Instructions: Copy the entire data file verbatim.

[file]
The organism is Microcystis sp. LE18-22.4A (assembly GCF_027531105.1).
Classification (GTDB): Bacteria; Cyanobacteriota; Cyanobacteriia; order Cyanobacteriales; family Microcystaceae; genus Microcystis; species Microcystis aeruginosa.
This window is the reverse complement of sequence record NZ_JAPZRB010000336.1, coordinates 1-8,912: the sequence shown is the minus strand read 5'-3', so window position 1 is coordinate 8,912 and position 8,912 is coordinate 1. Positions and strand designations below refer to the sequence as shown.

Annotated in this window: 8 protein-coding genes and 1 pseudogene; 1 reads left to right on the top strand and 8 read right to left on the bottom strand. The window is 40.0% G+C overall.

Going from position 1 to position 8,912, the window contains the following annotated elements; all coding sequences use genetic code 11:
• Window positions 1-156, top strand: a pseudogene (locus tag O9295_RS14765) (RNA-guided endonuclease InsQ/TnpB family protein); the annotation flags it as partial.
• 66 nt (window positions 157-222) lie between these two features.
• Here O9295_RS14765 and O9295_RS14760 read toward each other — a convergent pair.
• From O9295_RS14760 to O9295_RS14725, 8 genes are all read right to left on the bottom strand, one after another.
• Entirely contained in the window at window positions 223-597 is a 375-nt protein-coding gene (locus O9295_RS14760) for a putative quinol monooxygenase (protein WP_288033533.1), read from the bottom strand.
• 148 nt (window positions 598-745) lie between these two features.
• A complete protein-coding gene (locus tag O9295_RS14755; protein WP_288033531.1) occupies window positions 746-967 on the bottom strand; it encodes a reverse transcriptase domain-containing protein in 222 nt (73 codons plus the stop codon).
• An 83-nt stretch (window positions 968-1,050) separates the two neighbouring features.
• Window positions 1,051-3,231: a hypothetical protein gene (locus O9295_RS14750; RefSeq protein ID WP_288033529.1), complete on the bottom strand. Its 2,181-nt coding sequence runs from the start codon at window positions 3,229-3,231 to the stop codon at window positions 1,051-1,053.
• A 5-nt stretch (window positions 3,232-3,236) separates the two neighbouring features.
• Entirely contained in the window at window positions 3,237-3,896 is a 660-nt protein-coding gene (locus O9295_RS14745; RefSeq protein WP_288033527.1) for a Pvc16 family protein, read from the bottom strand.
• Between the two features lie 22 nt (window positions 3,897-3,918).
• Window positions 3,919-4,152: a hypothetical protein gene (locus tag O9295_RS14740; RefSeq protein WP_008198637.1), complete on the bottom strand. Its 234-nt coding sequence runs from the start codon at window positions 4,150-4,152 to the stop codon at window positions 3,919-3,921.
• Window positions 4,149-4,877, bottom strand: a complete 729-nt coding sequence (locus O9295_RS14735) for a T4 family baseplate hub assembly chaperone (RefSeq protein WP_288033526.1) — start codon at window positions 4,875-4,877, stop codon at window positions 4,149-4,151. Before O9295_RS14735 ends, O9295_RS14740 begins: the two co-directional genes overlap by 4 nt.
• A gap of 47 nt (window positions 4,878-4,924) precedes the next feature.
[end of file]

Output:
The organism is Microcystis sp. LE18-22.4A (assembly GCF_027531105.1).
Classification (GTDB): Bacteria; Cyanobacteriota; Cyanobacteriia; order Cyanobacteriales; family Microcystaceae; genus Microcystis; species Microcystis aeruginosa.
This window is the reverse complement of sequence record NZ_JAPZRB010000336.1, coordinates 1-8,912: the sequence shown is the minus strand read 5'-3', so window position 1 is coordinate 8,912 and position 8,912 is coordinate 1. Positions and strand designations below refer to the sequence as shown.

Annotated in this window: 8 protein-coding genes and 1 pseudogene; 1 reads left to right on the top strand and 8 read right to left on the bottom strand. The window is 40.0% G+C overall.

Going from position 1 to position 8,912, the window contains the following annotated elements; all coding sequences use genetic code 11:
• Window positions 1-156, top strand: a pseudogene (locus tag O9295_RS14765) (RNA-guided endonuclease InsQ/TnpB family protein); the annotation flags it as partial.
• 66 nt (window positions 157-222) lie between these two features.
• Here O9295_RS14765 and O9295_RS14760 read toward each other — a convergent pair.
• From O9295_RS14760 to O9295_RS14725, 8 genes are all read right to left on the bottom strand, one after another.
• Entirely contained in the window at window positions 223-597 is a 375-nt protein-coding gene (locus O9295_RS14760) for a putative quinol monooxygenase (protein WP_288033533.1), read from the bottom strand.
• 148 nt (window positions 598-745) lie between these two features.
• A complete protein-coding gene (locus tag O9295_RS14755; protein WP_288033531.1) occupies window positions 746-967 on the bottom strand; it encodes a reverse transcriptase domain-containing protein in 222 nt (73 codons plus the stop codon).
• An 83-nt stretch (window positions 968-1,050) separates the two neighbouring features.
• Window positions 1,051-3,231: a hypothetical protein gene (locus O9295_RS14750; RefSeq protein ID WP_288033529.1), complete on the bottom strand. Its 2,181-nt coding sequence runs from the start codon at window positions 3,229-3,231 to the stop codon at window positions 1,051-1,053.
• A 5-nt stretch (window positions 3,232-3,236) separates the two neighbouring features.
• Entirely contained in the window at window positions 3,237-3,896 is a 660-nt protein-coding gene (locus O9295_RS14745; RefSeq protein WP_288033527.1) for a Pvc16 family protein, read from the bottom strand.
• Between the two features lie 22 nt (window positions 3,897-3,918).
• Window positions 3,919-4,152: a hypothetical protein gene (locus tag O9295_RS14740; RefSeq protein WP_008198637.1), complete on the bottom strand. Its 234-nt coding sequence runs from the start codon at window positions 4,150-4,152 to the stop codon at window positions 3,919-3,921.
• Window positions 4,149-4,877, bottom strand: a complete 729-nt coding sequence (locus O9295_RS14735) for a T4 family baseplate hub assembly chaperone (RefSeq protein WP_288033526.1) — start codon at window positions 4,875-4,877, stop codon at window positions 4,149-4,151. Before O9295_RS14735 ends, O9295_RS14740 begins: the two co-directional genes overlap by 4 nt.
• A gap of 47 nt (window positions 4,878-4,924) precedes the next feature.